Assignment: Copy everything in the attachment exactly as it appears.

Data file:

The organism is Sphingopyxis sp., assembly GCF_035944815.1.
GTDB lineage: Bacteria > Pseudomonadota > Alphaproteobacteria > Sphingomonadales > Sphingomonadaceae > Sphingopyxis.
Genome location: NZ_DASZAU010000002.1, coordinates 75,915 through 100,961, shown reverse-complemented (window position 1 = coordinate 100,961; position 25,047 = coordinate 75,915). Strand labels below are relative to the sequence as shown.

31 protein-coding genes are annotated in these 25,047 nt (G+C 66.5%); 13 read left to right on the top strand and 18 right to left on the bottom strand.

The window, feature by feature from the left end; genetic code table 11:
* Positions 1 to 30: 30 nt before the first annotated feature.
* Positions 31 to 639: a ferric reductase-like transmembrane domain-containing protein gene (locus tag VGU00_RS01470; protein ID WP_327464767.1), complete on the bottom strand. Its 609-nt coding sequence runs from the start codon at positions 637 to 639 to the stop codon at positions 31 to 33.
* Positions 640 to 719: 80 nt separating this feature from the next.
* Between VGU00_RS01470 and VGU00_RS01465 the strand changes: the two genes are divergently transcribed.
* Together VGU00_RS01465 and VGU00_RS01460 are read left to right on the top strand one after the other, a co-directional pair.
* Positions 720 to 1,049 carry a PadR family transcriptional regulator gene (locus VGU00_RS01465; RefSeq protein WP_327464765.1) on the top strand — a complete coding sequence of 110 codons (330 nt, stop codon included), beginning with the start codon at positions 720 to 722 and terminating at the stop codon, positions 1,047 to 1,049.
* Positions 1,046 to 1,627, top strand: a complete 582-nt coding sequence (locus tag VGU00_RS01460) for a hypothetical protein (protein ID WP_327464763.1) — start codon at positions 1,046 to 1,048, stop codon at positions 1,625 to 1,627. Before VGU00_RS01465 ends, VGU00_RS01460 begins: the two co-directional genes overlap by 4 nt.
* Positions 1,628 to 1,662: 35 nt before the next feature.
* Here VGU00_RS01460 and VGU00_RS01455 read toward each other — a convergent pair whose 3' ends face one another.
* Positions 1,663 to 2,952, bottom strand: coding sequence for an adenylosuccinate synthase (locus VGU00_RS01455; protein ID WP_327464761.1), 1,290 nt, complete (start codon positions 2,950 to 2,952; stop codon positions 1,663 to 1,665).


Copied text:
The organism is Sphingopyxis sp., assembly GCF_035944815.1.
GTDB lineage: Bacteria > Pseudomonadota > Alphaproteobacteria > Sphingomonadales > Sphingomonadaceae > Sphingopyxis.
Genome location: NZ_DASZAU010000002.1, coordinates 75,915 through 100,961, shown reverse-complemented (window position 1 = coordinate 100,961; position 25,047 = coordinate 75,915). Strand labels below are relative to the sequence as shown.

31 protein-coding genes are annotated in these 25,047 nt (G+C 66.5%); 13 read left to right on the top strand and 18 right to left on the bottom strand.

The window, feature by feature from the left end; genetic code table 11:
* Positions 1 to 30: 30 nt before the first annotated feature.
* Positions 31 to 639: a ferric reductase-like transmembrane domain-containing protein gene (locus tag VGU00_RS01470; protein ID WP_327464767.1), complete on the bottom strand. Its 609-nt coding sequence runs from the start codon at positions 637 to 639 to the stop codon at positions 31 to 33.
* Positions 640 to 719: 80 nt separating this feature from the next.
* Between VGU00_RS01470 and VGU00_RS01465 the strand changes: the two genes are divergently transcribed.
* Together VGU00_RS01465 and VGU00_RS01460 are read left to right on the top strand one after the other, a co-directional pair.
* Positions 720 to 1,049 carry a PadR family transcriptional regulator gene (locus VGU00_RS01465; RefSeq protein WP_327464765.1) on the top strand — a complete coding sequence of 110 codons (330 nt, stop codon included), beginning with the start codon at positions 720 to 722 and terminating at the stop codon, positions 1,047 to 1,049.
* Positions 1,046 to 1,627, top strand: a complete 582-nt coding sequence (locus tag VGU00_RS01460) for a hypothetical protein (protein ID WP_327464763.1) — start codon at positions 1,046 to 1,048, stop codon at positions 1,625 to 1,627. Before VGU00_RS01465 ends, VGU00_RS01460 begins: the two co-directional genes overlap by 4 nt.
* Positions 1,628 to 1,662: 35 nt before the next feature.
* Here VGU00_RS01460 and VGU00_RS01455 read toward each other — a convergent pair whose 3' ends face one another.
* Positions 1,663 to 2,952, bottom strand: coding sequence for an adenylosuccinate synthase (locus VGU00_RS01455; protein ID WP_327464761.1), 1,290 nt, complete (start codon positions 2,950 to 2,952; stop codon positions 1,663 to 1,665).